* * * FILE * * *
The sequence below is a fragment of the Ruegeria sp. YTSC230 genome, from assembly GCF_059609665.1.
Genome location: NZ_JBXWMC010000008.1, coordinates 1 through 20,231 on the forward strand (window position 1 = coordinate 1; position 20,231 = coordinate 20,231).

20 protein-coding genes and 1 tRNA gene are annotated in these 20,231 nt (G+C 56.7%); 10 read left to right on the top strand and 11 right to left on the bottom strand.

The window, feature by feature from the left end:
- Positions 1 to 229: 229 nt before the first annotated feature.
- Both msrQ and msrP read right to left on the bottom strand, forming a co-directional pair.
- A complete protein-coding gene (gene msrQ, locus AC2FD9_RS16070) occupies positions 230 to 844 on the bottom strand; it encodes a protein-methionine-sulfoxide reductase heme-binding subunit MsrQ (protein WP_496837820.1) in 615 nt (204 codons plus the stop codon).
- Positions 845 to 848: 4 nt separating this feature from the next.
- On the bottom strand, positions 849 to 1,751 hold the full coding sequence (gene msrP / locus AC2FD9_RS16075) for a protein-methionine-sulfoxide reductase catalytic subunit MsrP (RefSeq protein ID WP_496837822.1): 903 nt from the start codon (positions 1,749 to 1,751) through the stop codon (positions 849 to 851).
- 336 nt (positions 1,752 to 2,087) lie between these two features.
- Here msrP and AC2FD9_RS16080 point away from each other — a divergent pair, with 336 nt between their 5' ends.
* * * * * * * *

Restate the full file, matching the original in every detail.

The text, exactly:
The sequence below is a fragment of the Ruegeria sp. YTSC230 genome, from assembly GCF_059609665.1.
Genome location: NZ_JBXWMC010000008.1, coordinates 1 through 20,231 on the forward strand (window position 1 = coordinate 1; position 20,231 = coordinate 20,231).

20 protein-coding genes and 1 tRNA gene are annotated in these 20,231 nt (G+C 56.7%); 10 read left to right on the top strand and 11 right to left on the bottom strand.

The window, feature by feature from the left end:
- Positions 1 to 229: 229 nt before the first annotated feature.
- Both msrQ and msrP read right to left on the bottom strand, forming a co-directional pair.
- A complete protein-coding gene (gene msrQ, locus AC2FD9_RS16070) occupies positions 230 to 844 on the bottom strand; it encodes a protein-methionine-sulfoxide reductase heme-binding subunit MsrQ (protein WP_496837820.1) in 615 nt (204 codons plus the stop codon).
- Positions 845 to 848: 4 nt separating this feature from the next.
- On the bottom strand, positions 849 to 1,751 hold the full coding sequence (gene msrP / locus AC2FD9_RS16075) for a protein-methionine-sulfoxide reductase catalytic subunit MsrP (RefSeq protein ID WP_496837822.1): 903 nt from the start codon (positions 1,749 to 1,751) through the stop codon (positions 849 to 851).
- 336 nt (positions 1,752 to 2,087) lie between these two features.
- Here msrP and AC2FD9_RS16080 point away from each other — a divergent pair, with 336 nt between their 5' ends.